By Claudia Assis, MarketWatch
AFP via Getty Images
Tesla Inc. may have cleared a hurdle this week, but investors remained cautions about the company’s prospects amid the continued fallout from the novel coronavirus pandemic.
Tesla late Thursday reported first-quarter deliveries just a bit lower than consensus, which sent shares to double-digit gains in the extended session.
Tesla /zigman2/quotes/203558040/composite TSLA -1.76% shares traded as high as $515.49 Friday, poised to snap a two-day losing streak, a day after the Silicon Valley electric-car maker announced first-quarter deliveries, its proxy for sales, and production numbers.
The stock is up 77% so far this year, contrasting with losses around 14% for the S&P 500 index. /zigman2/quotes/210599714/realtime SPX -0.21% Shares are down 47% from their all-time closing high of $917.42 on Feb. 19. It was the best performing stock in the Nasdaq 100 on Friday.
It was a “small victory in a dark environment,” analyst Dan Ives of Wedbush said in a note.
Investors feared how bad first quarter sales would be given the economic destruction brought about by the novel coronavirus and demand seeing “a screeching halt” worldwide, he said.
“It appears (Tesla’s) China production and demand are starting to rebound and should be a key growth driver over the coming quarters, although clear challenges remain in the months ahead as Tesla (and every other company) navigates this treacherous consumer landscape,” Ives said.
Cash burn will be closely watched in the near term but long-term trends for Tesla remain “very healthy,” he said. Investors’ attention will shift to the company’s earnings report in the next few weeks.
Garrett Nelson at CFRA raised his price target on Tesla by $40 to $480, and lowered per-share earnings estimates for the year on COVID-19-related shutdowns. The first-quarter production and delivery numbers went some way in assuaging investors more immediate, shutdown-related concerns.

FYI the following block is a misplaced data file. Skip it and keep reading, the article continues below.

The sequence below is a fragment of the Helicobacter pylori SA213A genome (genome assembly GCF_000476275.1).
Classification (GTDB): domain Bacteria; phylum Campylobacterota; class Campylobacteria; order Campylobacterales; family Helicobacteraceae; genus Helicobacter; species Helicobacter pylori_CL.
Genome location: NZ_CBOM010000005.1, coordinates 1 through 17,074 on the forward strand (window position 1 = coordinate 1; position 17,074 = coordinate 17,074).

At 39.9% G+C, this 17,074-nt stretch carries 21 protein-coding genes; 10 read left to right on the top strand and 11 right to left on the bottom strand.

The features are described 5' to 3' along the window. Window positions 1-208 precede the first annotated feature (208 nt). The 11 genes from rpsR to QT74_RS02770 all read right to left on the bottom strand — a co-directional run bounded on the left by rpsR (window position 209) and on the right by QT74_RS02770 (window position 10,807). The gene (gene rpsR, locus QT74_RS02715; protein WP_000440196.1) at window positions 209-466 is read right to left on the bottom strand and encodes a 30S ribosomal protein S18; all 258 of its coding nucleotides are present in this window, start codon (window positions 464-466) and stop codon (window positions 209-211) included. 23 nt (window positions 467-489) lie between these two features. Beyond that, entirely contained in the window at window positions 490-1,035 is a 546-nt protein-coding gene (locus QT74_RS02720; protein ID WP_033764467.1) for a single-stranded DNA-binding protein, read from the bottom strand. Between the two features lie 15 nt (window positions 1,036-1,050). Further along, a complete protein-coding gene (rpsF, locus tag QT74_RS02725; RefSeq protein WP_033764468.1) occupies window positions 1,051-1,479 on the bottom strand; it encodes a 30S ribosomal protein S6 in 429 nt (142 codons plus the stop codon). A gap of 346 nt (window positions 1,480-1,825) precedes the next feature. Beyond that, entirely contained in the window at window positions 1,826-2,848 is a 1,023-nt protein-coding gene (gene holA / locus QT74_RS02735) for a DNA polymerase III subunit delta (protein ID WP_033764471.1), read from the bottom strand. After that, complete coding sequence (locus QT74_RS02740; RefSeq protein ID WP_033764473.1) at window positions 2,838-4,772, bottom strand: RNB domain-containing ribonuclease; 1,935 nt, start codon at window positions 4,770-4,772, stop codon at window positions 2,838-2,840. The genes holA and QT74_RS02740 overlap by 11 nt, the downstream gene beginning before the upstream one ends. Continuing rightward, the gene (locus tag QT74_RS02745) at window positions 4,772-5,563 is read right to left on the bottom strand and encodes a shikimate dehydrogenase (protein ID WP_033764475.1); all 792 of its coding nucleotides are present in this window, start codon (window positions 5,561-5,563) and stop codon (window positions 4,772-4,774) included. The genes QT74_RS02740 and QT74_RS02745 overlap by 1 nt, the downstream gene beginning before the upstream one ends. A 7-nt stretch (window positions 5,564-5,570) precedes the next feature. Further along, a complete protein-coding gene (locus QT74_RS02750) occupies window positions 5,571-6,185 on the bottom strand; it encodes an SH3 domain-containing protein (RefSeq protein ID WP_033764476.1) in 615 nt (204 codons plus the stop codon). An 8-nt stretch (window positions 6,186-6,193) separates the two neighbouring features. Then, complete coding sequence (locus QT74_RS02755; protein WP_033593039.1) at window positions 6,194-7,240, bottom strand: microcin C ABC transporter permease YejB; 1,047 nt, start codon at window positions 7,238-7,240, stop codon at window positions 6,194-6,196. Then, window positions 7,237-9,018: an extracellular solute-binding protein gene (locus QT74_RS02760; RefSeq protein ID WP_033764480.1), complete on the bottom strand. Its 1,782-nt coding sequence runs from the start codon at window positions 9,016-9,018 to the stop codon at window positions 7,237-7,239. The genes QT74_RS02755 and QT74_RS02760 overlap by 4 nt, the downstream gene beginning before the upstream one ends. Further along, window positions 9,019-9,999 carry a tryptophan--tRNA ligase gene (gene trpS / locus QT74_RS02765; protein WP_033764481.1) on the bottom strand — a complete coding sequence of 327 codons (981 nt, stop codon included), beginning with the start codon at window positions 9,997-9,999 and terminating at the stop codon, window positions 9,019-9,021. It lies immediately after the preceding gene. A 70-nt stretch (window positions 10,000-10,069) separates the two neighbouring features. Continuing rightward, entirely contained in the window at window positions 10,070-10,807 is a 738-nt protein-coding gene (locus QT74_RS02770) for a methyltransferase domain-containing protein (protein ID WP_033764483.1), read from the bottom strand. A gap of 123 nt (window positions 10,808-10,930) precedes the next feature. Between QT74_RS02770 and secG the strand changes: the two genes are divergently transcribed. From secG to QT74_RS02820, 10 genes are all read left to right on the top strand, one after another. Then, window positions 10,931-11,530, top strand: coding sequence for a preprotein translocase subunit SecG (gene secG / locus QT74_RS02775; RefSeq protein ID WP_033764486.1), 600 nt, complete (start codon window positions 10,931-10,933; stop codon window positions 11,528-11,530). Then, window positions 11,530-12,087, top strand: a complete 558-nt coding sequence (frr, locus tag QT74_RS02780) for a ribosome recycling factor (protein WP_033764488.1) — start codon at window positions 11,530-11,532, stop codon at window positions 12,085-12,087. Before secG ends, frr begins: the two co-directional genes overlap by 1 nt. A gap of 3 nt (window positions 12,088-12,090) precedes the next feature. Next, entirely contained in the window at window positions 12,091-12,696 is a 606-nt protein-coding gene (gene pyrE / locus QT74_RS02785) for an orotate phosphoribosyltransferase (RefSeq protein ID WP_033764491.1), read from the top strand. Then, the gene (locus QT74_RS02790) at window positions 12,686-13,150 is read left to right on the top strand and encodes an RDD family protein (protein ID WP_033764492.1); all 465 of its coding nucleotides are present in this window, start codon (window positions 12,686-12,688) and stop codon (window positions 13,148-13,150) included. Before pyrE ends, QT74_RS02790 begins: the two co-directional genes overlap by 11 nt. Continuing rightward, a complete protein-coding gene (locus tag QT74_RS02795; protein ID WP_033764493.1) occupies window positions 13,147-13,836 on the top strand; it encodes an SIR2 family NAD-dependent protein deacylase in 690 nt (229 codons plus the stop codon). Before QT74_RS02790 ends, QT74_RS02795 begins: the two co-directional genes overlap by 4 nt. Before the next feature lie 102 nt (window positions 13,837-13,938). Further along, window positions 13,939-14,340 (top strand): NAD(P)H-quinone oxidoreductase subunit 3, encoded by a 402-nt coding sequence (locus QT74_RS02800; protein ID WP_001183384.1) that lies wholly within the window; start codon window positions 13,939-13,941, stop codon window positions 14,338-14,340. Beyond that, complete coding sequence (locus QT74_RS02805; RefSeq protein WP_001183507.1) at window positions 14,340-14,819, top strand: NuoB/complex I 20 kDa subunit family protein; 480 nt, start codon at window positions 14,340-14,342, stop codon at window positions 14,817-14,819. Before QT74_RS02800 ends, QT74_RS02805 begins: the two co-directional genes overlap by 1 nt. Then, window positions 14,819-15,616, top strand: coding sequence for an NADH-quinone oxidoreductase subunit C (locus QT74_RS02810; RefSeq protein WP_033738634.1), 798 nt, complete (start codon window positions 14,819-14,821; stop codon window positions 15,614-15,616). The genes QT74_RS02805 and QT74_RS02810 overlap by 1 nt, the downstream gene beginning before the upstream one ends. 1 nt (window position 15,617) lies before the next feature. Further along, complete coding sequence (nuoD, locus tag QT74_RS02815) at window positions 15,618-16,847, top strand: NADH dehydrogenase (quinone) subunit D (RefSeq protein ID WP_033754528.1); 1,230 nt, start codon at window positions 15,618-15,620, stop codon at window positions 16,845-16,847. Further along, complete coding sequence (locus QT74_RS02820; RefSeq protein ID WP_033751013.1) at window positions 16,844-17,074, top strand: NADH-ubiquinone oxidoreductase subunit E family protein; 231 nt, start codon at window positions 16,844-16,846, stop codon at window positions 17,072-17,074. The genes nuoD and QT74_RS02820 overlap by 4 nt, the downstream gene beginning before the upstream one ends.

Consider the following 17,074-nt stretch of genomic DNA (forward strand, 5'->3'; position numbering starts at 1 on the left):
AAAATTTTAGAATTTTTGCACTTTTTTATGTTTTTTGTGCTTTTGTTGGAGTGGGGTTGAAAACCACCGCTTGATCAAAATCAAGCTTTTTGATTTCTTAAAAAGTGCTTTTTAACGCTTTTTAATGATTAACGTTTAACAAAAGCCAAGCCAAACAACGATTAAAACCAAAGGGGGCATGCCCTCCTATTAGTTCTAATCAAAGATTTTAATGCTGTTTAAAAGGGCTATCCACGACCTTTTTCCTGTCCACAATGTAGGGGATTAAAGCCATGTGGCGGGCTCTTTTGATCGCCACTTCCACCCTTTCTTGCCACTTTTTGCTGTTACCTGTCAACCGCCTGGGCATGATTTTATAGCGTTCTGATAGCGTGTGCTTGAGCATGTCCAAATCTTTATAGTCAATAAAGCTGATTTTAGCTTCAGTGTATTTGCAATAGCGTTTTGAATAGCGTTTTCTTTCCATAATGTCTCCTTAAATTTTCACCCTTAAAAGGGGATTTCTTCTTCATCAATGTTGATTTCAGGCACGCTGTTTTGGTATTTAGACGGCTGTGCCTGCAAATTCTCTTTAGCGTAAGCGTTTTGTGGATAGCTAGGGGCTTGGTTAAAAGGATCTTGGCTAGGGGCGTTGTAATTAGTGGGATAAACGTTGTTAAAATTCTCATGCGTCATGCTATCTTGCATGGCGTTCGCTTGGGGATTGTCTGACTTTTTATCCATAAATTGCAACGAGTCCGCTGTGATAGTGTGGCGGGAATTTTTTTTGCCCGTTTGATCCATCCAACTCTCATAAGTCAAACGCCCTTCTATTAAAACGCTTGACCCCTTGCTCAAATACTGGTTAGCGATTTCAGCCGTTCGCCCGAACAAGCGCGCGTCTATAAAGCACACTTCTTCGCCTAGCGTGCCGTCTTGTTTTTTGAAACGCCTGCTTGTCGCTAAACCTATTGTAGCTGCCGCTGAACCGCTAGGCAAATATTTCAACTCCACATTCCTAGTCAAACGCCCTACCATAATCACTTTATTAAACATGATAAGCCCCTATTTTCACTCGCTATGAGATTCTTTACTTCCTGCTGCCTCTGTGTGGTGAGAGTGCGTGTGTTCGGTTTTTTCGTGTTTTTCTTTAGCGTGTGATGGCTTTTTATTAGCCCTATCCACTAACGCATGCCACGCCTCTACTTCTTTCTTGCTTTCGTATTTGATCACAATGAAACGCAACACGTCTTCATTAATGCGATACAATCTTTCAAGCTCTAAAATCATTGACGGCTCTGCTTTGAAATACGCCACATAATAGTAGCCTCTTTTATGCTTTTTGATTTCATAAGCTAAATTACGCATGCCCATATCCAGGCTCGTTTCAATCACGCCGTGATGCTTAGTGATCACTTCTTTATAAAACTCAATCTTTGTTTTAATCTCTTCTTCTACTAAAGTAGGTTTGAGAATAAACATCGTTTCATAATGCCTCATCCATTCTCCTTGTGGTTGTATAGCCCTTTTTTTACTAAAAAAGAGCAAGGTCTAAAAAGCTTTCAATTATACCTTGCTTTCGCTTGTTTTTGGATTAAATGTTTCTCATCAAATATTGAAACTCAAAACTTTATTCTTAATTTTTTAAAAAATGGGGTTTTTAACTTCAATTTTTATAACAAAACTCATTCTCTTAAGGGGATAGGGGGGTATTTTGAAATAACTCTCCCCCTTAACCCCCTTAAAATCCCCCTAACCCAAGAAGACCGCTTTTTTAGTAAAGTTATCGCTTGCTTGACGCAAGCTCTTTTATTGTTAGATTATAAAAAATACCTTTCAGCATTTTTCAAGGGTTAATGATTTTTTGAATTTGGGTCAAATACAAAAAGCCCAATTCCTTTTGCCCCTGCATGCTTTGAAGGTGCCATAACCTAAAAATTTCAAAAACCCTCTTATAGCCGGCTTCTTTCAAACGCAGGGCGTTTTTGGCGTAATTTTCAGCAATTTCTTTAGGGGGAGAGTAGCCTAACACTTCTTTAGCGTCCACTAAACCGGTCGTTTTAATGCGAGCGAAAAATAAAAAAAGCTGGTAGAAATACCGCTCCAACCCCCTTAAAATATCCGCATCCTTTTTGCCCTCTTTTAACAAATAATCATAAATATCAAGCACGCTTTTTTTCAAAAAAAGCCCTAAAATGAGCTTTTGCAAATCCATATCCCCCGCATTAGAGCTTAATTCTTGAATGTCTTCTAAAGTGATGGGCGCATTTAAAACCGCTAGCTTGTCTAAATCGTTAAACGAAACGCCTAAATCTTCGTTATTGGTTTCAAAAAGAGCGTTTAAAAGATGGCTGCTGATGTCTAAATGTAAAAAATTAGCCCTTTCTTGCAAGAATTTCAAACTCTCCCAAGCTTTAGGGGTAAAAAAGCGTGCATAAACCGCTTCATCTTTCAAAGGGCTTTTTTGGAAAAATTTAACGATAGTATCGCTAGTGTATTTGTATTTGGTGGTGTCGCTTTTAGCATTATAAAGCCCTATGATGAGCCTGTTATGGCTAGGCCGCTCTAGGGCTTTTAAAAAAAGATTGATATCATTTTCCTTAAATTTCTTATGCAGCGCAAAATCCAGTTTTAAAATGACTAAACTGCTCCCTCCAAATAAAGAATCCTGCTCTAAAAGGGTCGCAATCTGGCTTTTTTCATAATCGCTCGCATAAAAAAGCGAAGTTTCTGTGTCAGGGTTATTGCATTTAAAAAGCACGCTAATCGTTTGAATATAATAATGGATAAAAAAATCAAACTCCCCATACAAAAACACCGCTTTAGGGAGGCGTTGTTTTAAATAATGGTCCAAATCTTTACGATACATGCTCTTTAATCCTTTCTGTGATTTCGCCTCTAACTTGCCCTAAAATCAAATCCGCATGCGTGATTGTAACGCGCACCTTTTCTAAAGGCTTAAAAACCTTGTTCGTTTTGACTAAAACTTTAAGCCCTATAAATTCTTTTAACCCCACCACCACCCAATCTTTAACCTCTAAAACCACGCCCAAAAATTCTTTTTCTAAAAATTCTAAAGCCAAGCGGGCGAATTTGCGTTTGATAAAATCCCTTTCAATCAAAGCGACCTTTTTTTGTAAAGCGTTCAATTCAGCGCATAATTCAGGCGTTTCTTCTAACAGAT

“In light of the stock’s YTD outperformance and with the Fremont factory having been idle since March 23 (and the number of Covid-19 cases in the Bay area continuing to escalate), we remain cautious on the shares and the company’s near-term earnings outlook, Nelson said.
Analysts at Canaccord Genuity took a more bullish tack and said they were “highly encouraged” by the sales and production numbers.
“lt’s as a clear indication that EV demand had remained strong for Tesla well into the quarter, and that the company is well positioned to satisfy that renewed demand once the COVID-19 pandemic abates,” they said.
Several on Wall Street also lauded Tesla’s production of nearly 103,000 vehicles for the quarter given factory shutdowns in China and California. Tesla produced 77,000 vehicles in the same quarter last year.
“Impressive” production numbers notwithstanding, it is “very difficult to predict how Tesla will fare during Q2 (due to COVID-19), and we prefer to err on the side of caution,” Alex Potter with Piper Sandler said in a note.
He kept his delivery expectation at around 438,000 vehicles, compared with company’s expectations of more than 500,000. Tesla has not updated its 2020 delivery guidance.